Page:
High-profile cases of Black people who received poor care only cement these preferences, Harris says. Serena Williams, who struggled to get medical attention for life-threatening complications after giving birth to her daughter, comes to mind for Harris.
“I think about Serena Williams, who has access to the best care but she still had people who didn’t listen to her,” Harris says. “African Americans, no matter their insurance or socioeconomic status, worry about whether doctors will listen to them and whether they will receive the care they need.”
Black Patients Have a Harder Time Finding Doctors Who Look Like Them
The desire to find physicians who relate to their lives is hardly unique to Black people, Harris notes. Many women, for example, prefer an obstetrician-gynecologist who is female.
What is different for Black people and some other patients of color is that they’re underrepresented in the medical profession. Women make up more than half of medical school graduates today, Harris says. But very few graduates are Black, and even fewer are Black men.
Still, there are many ways people can ensure that switching doctors will lead them to a new physician who meets their needs, Harris says.
One good place to start is to ask for recommendations from people you trust, whether it’s a doctor you already know and like or a friend, coworker, or family member, Harris advises. These were the top resources for more than half of people in the survey, far more commonly relied on than going online or searching for local lists of top doctors.
If you have insurance, it’s also helpful to check the website for your insurer to see what primary care physicians or specialists nearby are part of your network, Harris says.
Finding a Good Fit
Don’t just trust the internet, though. The U.S. Department of Health and Human Services (HHS) recommends calling the doctor’s office to make sure they accept your health plan. This call is also a good time to ask a lot of other questions that may help you decide whether the physician is a good fit, HHS suggests.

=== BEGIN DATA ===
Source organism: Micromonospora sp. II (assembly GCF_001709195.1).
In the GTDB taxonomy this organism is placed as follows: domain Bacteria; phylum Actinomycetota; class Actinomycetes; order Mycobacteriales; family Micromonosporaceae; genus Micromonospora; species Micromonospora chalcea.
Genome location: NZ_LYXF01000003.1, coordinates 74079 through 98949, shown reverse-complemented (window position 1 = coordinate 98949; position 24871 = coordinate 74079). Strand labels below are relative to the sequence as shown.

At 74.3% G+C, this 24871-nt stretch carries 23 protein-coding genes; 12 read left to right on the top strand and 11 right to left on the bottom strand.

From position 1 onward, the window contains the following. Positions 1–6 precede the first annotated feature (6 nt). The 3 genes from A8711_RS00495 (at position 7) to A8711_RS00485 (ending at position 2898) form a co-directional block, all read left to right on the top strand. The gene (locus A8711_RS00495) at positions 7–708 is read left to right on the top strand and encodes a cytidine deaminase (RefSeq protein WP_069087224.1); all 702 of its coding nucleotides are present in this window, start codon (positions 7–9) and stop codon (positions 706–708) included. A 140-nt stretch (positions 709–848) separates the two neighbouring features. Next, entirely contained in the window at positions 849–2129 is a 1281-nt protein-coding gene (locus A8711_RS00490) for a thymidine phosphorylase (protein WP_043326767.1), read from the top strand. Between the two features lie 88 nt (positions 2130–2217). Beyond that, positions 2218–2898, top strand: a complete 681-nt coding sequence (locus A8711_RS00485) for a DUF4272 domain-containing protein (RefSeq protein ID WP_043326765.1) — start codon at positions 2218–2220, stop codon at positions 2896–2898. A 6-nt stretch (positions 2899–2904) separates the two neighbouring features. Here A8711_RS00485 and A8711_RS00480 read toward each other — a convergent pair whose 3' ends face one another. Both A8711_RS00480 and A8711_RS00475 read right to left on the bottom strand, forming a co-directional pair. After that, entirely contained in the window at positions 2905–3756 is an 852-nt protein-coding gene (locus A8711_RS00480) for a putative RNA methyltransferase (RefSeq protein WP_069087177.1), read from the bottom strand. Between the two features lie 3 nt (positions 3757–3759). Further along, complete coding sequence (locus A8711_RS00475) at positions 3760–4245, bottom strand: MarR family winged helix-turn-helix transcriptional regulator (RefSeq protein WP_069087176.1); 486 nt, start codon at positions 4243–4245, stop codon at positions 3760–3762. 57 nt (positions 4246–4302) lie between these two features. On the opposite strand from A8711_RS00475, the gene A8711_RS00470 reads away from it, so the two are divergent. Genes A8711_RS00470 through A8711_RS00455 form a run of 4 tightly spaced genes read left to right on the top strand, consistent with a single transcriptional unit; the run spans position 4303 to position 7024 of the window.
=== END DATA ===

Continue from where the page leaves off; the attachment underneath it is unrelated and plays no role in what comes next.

These include checking what hospital the doctor uses, who will see you if your doctor isn’t there, whether the doctor treats your specific medical conditions, and whether the doctor speaks your preferred language. You may also want to ask about the cancellation policy, how long it takes to get appointments, how long checkups typically last, and whether the doctor can run lab work or X-rays in the office, HHS suggests.
During that first visit, think about how the doctor and office staff make you feel, HHS advises. If the doctor doesn’t make you feel comfortable, show respect for what you have to say, know your medical history, and spend enough time with you, then they might not be the one for you.
It will be easier to tell if the doctor is a good fit if you come to your first checkup with a list of three or four things that are most important to you when it comes to your care, Harris advises. If you don’t have paid time off from work, you might need evening or weekend appointments. Or if you want to avoid traveling to the doctor, telemedicine might be important to you. Other things, like wheelchair access or accommodations for speaking another language, might also matter to you.
“It’s become even more evident that it is important to patients to believe they’re going to get good-quality care and be heard and respected,” Harris says. “People are often willing to keep searching for a doctor until they find what they’re looking for.”
The Everyday Health–Castle Connolly Physician-Consumer Parallel Survey was conducted in December 2022 across two audiences: a research panel of 1,001 consumers and 277 Castle Connolly healthcare professionals.